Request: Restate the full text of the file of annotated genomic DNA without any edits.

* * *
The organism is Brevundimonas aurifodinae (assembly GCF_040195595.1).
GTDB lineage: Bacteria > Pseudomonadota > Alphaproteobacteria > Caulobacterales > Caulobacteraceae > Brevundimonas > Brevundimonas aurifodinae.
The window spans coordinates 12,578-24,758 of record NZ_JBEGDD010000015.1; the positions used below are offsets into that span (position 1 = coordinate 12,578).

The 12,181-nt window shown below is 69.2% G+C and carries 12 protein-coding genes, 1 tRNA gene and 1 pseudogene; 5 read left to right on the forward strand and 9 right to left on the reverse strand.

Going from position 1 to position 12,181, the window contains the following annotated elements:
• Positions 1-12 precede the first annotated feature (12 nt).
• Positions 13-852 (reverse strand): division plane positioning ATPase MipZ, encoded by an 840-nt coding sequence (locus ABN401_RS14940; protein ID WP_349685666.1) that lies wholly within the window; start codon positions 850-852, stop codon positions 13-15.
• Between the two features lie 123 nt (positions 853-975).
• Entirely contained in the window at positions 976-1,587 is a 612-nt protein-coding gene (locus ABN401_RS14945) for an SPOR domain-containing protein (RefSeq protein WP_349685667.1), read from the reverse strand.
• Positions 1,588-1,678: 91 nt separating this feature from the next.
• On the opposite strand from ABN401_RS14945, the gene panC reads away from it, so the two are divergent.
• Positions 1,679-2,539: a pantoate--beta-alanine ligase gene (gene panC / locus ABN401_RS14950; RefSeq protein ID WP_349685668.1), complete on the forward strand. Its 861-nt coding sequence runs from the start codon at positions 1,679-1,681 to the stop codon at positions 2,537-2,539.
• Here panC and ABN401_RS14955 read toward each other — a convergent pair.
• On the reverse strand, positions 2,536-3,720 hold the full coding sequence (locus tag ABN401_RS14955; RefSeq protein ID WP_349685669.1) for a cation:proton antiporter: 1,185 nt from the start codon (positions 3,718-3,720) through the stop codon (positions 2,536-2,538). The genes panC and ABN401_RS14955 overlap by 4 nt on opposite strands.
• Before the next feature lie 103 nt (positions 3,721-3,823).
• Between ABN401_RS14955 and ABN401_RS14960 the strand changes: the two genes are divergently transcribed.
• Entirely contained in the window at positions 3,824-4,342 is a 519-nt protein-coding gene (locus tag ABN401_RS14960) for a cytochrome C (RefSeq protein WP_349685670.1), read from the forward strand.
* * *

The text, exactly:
The organism is Brevundimonas aurifodinae (assembly GCF_040195595.1).
GTDB lineage: Bacteria > Pseudomonadota > Alphaproteobacteria > Caulobacterales > Caulobacteraceae > Brevundimonas > Brevundimonas aurifodinae.
The window spans coordinates 12,578-24,758 of record NZ_JBEGDD010000015.1; the positions used below are offsets into that span (position 1 = coordinate 12,578).

The 12,181-nt window shown below is 69.2% G+C and carries 12 protein-coding genes, 1 tRNA gene and 1 pseudogene; 5 read left to right on the forward strand and 9 right to left on the reverse strand.

Going from position 1 to position 12,181, the window contains the following annotated elements:
• Positions 1-12 precede the first annotated feature (12 nt).
• Positions 13-852 (reverse strand): division plane positioning ATPase MipZ, encoded by an 840-nt coding sequence (locus ABN401_RS14940; protein ID WP_349685666.1) that lies wholly within the window; start codon positions 850-852, stop codon positions 13-15.
• Between the two features lie 123 nt (positions 853-975).
• Entirely contained in the window at positions 976-1,587 is a 612-nt protein-coding gene (locus ABN401_RS14945) for an SPOR domain-containing protein (RefSeq protein WP_349685667.1), read from the reverse strand.
• Positions 1,588-1,678: 91 nt separating this feature from the next.
• On the opposite strand from ABN401_RS14945, the gene panC reads away from it, so the two are divergent.
• Positions 1,679-2,539: a pantoate--beta-alanine ligase gene (gene panC / locus ABN401_RS14950; RefSeq protein ID WP_349685668.1), complete on the forward strand. Its 861-nt coding sequence runs from the start codon at positions 1,679-1,681 to the stop codon at positions 2,537-2,539.
• Here panC and ABN401_RS14955 read toward each other — a convergent pair.
• On the reverse strand, positions 2,536-3,720 hold the full coding sequence (locus tag ABN401_RS14955; RefSeq protein ID WP_349685669.1) for a cation:proton antiporter: 1,185 nt from the start codon (positions 3,718-3,720) through the stop codon (positions 2,536-2,538). The genes panC and ABN401_RS14955 overlap by 4 nt on opposite strands.
• Before the next feature lie 103 nt (positions 3,721-3,823).
• Between ABN401_RS14955 and ABN401_RS14960 the strand changes: the two genes are divergently transcribed.
• Entirely contained in the window at positions 3,824-4,342 is a 519-nt protein-coding gene (locus tag ABN401_RS14960) for a cytochrome C (RefSeq protein WP_349685670.1), read from the forward strand.